As the vivacious drag queen Lola, Darius Harper delivers a starmaking performance in “Kinky Boots.”
Billy Porter made a big splash originating the sassy role on Broadway two years ago, and won a Tony. Harper had big shoes to fill, so to speak, in this first national tour. Not to worry — he’s sensational, giving it all he’s got.
Unfortunately, the rest of the show isn’t as good as he is. Harper is the standout by far.
While this production has a few inspired, uplifting moments and several energetic dance numbers, the story is a lukewarm rehash of “Hairspray,” “Billy Elliot the Musical,” “La Cage Aux Folles” and “Priscilla, Queen of the Desert.” When it comes to gender-bending modern works based on movies, why are we repeatedly spoon-fed sampler platters of Broadway’s greatest hits? Doesn’t anyone crave originality over familiarity?
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Charlie Price (Steven Booth) inherits his dad’s shoe factory during a tough economic period in a working class town in England. By chance, he meets Lola, a drag queen, and an idea is hatched. Provide sturdy yet flamboyant boots for a niche market and save the business.
Based on a true story and adapted from a 2005 little-seen film, “Kinky Boots” has an appealing blue-collar vibe, and showcases a cast of various body types to reflect real people. That’s refreshing, and crowd-pleasing.
In execution, its noble message is reduced to greeting card platitudes: Be who you are. Changing your way of thinking can make a difference. Other than fancy footwear as a plot point, the story offers nothing new and appears to be put together on an automated assembly line.
The conflicts are predictable — telegraphed loudly by stereotypical characters.
There’s the misunderstood guy in women’s clothing, a bigoted brute who causes commotions in the factory, struggling employees who believe in the company’s future, a self-absorbed fiance, dads who expected too much out of sons, and a do-or-die moment. Yawn. Then everything is neatly wrapped up in a blaze of glory — a gaudy anthemic finale “Raise You Up/Just Be.”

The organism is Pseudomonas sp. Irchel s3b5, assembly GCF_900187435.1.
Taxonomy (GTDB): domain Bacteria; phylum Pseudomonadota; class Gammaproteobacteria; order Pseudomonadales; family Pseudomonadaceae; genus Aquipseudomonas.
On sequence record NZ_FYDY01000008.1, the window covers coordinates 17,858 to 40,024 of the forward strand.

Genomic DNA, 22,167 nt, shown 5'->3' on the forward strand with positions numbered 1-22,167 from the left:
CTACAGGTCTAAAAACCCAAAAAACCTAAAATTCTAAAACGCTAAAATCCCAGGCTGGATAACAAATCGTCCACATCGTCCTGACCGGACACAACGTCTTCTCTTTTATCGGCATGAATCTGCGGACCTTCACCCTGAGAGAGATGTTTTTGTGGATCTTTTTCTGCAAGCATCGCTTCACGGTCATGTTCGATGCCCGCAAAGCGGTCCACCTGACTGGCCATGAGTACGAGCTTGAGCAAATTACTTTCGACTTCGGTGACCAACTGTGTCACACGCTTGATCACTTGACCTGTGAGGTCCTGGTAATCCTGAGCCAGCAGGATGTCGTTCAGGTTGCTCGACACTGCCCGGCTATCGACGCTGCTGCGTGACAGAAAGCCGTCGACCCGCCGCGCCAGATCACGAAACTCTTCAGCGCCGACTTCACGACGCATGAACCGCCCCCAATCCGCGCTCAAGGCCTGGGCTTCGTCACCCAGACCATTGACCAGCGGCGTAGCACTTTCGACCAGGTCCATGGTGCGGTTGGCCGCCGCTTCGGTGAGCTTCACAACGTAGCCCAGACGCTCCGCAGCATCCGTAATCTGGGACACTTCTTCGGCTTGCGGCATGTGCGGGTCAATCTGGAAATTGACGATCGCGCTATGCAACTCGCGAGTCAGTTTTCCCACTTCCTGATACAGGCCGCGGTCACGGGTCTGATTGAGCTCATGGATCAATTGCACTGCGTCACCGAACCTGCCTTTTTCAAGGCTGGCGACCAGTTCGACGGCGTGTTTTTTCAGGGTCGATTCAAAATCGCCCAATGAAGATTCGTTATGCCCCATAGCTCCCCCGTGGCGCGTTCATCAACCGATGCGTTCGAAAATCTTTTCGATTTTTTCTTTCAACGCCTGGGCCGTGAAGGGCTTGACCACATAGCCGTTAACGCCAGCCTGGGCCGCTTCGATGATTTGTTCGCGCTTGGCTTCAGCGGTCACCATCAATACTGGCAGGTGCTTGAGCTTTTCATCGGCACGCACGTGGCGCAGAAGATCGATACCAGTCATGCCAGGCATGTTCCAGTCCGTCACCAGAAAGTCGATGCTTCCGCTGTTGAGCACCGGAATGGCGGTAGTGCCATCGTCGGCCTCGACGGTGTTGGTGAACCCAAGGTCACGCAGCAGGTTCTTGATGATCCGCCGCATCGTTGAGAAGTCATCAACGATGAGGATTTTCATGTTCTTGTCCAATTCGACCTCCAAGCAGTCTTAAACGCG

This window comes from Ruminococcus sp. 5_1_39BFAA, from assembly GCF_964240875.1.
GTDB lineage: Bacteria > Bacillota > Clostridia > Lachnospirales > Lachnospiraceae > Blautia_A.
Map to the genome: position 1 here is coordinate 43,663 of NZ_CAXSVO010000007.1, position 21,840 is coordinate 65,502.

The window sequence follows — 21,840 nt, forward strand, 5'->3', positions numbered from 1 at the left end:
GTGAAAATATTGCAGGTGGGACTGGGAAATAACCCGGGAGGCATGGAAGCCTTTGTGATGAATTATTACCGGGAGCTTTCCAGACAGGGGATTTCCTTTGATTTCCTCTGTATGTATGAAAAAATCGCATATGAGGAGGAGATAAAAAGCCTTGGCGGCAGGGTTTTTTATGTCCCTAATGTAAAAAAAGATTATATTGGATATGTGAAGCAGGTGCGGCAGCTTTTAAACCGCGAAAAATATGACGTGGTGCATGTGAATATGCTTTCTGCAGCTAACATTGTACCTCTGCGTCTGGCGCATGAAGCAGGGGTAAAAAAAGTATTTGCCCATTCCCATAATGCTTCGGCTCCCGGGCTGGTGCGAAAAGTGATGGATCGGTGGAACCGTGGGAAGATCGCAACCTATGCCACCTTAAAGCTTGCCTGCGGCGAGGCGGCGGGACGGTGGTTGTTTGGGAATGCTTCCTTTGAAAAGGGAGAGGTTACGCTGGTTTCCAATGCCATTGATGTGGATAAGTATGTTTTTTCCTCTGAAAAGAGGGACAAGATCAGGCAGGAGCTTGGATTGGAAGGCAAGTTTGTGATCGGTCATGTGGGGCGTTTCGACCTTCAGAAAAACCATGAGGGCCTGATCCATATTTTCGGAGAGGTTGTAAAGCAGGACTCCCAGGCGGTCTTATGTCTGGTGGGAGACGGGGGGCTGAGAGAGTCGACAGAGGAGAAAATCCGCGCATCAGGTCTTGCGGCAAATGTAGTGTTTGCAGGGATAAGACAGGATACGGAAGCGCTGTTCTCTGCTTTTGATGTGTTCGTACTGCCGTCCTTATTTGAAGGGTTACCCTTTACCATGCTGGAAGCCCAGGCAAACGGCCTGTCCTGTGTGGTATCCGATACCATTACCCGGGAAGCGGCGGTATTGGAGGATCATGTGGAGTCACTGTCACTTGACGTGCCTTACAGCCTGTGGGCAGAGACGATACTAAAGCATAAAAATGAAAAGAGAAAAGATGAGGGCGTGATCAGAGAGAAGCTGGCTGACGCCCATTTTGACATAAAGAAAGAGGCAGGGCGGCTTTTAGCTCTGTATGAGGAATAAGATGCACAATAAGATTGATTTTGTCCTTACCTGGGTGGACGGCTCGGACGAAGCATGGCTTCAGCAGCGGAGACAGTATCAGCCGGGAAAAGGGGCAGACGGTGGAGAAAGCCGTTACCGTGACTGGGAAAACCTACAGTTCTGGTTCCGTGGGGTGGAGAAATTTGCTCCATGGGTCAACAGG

I expected more from Harvey Fierstein, who wrote the book, and Cyndi Lauper, who crafted the music. Oh, there are glimmers of wit and warmth, of course, and some of Lauper’s songs have a good beat, yet others have a gooey emotional center, but they felt generic — put a ballad here, insert an upbeat pop number there.
The score didn’t connect with me, as I thought it would since I am a fan of Lauper’s music. The sound system Tuesday was sub-par, which unfortunately happens more frequently on opening nights. The orchestra was often louder than the performer, who would be singing his heart out, but I couldn’t distinguish any lyric.
The show’s best number is “The History of Wrong Guys,” which is sung winningly by Lindsay Nicole Chambers, strong as Lauren, potential love interest for the bland fourth generation company owner. Her character, while memorable, is under-used.
The rousing production number, “Sex Is In the Heel,” is a thoroughly enjoyable way to end Act I, but as the cliche-riddled second act sags, one just hopes the inevitable conclusion isn’t too long in coming. A powerful “Hold Me in Your Heart” is a wow moment for Harper, yet diminished by its staging. We can guess the reveal the minute the scene starts.
Outside of Harper, Gregg Barnes’ costumes — and dazzling boots — are the real stars here. Think about it: Inanimate objects connect more than the characters.
Original director-choreographer Jerry Mitchell, who graduated from Webster University and obtained his Equity card at The Muny, did move the show along with snappy steps, and the touring cast sells the sizzle. Nevertheless, this Tony winner ultimately seemed empty, like biting into a chocolate Easter bunny and discovering it has a hollow inside.